Avoid alcohol in type 1 diabetes

People with type 1 diabetes who drink alcohol should have a low-to-moderate alcohol intake; i.e. no more than two standard drinks per day. (The Australian Government Department of Health and Ageing explains what is meant by an Australian Standard Drink.) A health professional can provide more advice about this.

Alcohol decreases the amount of blood glucose, and increases the chance of low glucose levels (hypoglycaemia or ‘hypos’). This is because the body, especially the liver, needs to break down the alcohol, and while it is processing the alcohol, the liver won’t release any glucose into the blood. This can lead to very low blood glucose levels.

 

References
  • Craig ME, Twigg SM, Donaghue KC, et al for the Australian Type 1 Diabetes Guidelines Expert Advisory Group. National evidence-based clinical care guidelines for type 1 diabetes in children, adolescents and adults. Canberra: Australian Government Department of Health and Ageing, 2011. www.diabetessociety.com.au/downloads/ Type1guidelines14Nov2011.pdf (accessed 15 November 2011).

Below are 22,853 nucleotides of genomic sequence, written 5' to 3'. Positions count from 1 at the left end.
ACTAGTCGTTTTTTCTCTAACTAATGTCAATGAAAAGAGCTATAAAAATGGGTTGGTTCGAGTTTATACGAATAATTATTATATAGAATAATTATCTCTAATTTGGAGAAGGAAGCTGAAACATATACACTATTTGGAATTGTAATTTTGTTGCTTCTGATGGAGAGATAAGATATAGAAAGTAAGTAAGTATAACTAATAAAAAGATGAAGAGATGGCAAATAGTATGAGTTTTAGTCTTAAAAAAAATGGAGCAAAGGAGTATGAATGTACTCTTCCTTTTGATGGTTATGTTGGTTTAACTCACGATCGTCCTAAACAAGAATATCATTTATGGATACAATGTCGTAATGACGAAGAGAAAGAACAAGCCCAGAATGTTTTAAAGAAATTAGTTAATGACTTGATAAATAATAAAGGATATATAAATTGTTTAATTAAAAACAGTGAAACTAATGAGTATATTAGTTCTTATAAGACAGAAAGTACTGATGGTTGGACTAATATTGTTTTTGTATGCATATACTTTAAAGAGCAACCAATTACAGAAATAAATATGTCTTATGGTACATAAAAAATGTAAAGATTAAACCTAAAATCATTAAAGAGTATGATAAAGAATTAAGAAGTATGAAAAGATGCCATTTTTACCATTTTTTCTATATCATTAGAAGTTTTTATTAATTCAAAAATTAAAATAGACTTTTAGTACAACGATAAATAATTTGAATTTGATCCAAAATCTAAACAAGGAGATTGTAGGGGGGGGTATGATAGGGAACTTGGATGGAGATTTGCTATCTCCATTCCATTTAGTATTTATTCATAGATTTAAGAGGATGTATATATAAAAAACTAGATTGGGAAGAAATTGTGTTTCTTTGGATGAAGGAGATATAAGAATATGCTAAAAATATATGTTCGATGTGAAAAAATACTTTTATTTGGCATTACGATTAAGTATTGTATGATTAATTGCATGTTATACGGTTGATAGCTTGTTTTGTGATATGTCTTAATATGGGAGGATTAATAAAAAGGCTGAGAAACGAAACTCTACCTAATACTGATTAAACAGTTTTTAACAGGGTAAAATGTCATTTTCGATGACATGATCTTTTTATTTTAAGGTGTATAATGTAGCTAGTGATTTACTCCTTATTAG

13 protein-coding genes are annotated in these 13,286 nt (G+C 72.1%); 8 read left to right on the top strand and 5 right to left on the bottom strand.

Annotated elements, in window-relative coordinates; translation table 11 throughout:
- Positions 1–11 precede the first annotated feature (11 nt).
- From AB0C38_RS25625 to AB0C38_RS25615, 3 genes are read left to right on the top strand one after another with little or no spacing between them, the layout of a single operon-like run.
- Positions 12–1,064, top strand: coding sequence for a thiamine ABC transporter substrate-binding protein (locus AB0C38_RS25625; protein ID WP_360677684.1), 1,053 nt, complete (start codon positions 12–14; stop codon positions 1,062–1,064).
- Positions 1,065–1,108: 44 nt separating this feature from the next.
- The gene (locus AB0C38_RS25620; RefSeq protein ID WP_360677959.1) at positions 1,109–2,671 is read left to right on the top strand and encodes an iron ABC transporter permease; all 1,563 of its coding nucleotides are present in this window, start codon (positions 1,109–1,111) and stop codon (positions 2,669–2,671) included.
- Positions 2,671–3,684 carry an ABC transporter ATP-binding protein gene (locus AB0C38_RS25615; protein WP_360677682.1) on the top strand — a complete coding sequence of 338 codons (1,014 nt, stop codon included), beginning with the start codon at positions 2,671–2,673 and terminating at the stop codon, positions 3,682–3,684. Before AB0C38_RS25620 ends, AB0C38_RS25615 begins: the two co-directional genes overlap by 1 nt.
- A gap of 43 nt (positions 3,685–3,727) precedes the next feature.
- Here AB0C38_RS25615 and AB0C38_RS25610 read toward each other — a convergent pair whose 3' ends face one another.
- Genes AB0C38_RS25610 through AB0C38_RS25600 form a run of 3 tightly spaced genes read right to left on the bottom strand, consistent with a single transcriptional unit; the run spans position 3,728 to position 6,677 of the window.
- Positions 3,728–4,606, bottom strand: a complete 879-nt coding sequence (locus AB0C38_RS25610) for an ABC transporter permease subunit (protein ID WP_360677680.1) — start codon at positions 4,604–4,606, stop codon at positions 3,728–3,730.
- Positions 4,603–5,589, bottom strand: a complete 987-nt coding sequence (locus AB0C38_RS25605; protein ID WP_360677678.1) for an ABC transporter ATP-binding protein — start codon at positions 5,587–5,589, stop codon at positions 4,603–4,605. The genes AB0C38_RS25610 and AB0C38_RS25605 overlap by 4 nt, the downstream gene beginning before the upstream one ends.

• Type 2 diabetes: priorities and targets. NPS NEWS (www.nps.org.au/health_professionals/publications/nps_news/current/type_2_diabetes_priorities_targets)
  • Yudkin JS, Richter B, Gale EA. Intensified glucose lowering in type 2 diabetes: time for a reappraisal. Diabetologia 2010;53:2079–85.
  • Turnbull FM, Abraira C, Anderson RJ, et al. Intensive glucose control and macrovascular outcomes in type 2 diabetes. Diabetologia 2009;52:2288–98.
  • Kearney PM, Blackwell L, Collins R, et al. Efficacy of cholesterol-lowering therapy in 18,686 people with diabetes in 14 randomised trials of statins: a meta-analysis. Lancet 2008;371:117–25.
  • Law MR, Morris JK, Wald NJ. Use of blood pressure lowering drugs in the prevention of cardiovascular disease: meta-analysis of 147 randomised trials in the context of expectations from prospective epidemiological studies. BMJ 2009;338:b1665.